Most importantly, while the schizophrenia created by the colonial legacy, by emigration, and also by assimilation as a favoured policy and strategy is critiqued with a sustained biting humour, it is the effects of multiculturalism that are most emphatically ironised as just another schizophrenic policy -- one that moreover markets the exotic as a consumer product in the coming of late twentieth-century expanding globalisation. It is through the propagation of multicultural ideals in the 1980s that Grace is confronted with the new racism, which is so adroitly camouflaged as interest in ethnic minorities. Parrying what is surely the most obnoxious question put to any immigrant or expatriate, Grace bitingly critiques the exoticism underlying the propagation of multicultural awareness:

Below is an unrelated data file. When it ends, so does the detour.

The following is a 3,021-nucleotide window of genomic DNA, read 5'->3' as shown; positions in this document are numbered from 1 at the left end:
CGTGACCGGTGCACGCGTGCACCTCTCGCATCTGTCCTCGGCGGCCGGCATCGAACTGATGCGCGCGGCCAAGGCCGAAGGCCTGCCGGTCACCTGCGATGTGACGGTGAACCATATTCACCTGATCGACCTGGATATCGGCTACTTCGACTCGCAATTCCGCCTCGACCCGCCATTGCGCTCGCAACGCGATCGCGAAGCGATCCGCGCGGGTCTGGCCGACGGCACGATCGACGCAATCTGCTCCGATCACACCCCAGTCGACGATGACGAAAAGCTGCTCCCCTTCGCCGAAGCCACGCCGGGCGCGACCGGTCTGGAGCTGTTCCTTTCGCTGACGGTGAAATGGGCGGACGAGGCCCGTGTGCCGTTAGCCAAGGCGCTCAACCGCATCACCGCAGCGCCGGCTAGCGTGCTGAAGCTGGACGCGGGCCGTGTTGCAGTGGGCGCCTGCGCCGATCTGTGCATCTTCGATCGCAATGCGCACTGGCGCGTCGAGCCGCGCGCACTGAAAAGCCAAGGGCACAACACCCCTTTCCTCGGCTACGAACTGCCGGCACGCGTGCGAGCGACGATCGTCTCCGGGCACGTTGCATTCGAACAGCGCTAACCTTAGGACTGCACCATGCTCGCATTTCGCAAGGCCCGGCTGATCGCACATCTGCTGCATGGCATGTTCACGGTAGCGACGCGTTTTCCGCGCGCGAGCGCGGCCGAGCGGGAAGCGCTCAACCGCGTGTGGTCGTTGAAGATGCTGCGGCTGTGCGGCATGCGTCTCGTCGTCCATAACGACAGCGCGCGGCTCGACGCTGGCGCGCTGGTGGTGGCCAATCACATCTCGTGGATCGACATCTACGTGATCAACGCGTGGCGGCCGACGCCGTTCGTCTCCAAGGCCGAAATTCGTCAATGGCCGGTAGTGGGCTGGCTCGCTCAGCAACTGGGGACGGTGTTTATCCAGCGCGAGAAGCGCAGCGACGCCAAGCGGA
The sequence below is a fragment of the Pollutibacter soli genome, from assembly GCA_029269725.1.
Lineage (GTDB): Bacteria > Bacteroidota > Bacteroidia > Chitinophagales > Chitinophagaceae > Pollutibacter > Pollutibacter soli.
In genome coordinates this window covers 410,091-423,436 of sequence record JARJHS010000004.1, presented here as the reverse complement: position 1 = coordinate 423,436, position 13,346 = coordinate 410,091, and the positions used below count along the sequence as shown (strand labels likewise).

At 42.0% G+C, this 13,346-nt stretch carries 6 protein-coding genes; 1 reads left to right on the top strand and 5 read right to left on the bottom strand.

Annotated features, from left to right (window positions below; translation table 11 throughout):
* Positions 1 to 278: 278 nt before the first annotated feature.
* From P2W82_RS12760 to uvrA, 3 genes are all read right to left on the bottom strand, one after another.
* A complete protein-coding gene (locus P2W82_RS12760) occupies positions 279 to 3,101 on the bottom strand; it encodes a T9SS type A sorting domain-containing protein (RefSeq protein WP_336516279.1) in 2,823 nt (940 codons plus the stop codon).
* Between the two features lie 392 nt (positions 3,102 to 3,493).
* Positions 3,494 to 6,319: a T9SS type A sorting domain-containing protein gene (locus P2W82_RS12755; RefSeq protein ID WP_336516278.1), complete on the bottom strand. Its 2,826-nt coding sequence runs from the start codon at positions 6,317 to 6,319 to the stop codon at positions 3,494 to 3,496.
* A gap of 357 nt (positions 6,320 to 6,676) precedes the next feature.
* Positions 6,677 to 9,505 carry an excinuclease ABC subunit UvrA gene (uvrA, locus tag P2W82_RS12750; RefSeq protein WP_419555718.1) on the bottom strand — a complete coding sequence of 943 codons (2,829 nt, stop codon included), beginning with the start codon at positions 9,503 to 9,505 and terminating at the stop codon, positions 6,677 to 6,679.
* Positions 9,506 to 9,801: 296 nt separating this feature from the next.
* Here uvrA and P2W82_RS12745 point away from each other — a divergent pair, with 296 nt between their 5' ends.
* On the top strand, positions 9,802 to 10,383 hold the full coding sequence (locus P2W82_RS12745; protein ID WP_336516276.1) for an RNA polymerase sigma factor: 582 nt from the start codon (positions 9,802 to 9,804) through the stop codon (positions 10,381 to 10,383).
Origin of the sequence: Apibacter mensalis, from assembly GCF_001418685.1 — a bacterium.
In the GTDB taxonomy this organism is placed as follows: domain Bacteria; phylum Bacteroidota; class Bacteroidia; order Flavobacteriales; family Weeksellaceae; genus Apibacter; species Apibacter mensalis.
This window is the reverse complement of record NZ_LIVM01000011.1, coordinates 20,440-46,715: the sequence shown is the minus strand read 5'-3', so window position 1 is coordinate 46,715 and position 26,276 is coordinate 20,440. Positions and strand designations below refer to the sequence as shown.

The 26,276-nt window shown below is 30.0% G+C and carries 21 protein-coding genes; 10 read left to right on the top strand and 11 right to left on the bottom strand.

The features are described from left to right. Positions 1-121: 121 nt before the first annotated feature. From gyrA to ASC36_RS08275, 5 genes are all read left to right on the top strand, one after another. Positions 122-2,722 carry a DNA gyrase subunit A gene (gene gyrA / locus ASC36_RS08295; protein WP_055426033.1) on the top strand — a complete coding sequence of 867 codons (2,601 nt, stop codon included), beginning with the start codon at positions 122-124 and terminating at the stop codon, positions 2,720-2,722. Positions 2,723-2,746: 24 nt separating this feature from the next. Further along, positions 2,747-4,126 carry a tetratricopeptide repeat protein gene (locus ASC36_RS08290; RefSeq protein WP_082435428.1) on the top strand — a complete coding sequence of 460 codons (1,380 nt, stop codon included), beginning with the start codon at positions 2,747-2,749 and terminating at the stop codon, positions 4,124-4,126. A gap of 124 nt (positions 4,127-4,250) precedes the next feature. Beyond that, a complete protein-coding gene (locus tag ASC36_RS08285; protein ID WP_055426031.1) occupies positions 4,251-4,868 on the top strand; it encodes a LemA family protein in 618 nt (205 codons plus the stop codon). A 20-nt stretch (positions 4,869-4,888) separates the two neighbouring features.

‘Where do you come from?’ This from a thirty-something woman with a yard of brunette hair and big 1980s two-for-the-price-of-one budget glasses. ‘Burwood,’ I said. ‘No, I mean, where do you really come from? Originally?’ ‘Helsinki,’ I said. ‘Oh, really? How interesting. Is that in Japan?’ (217)
Teo, Hsu-Ming. Love and Vertigo. St Leonards, NSW: Allen & Unwin, 2000.
Last Modified: 7 November 2002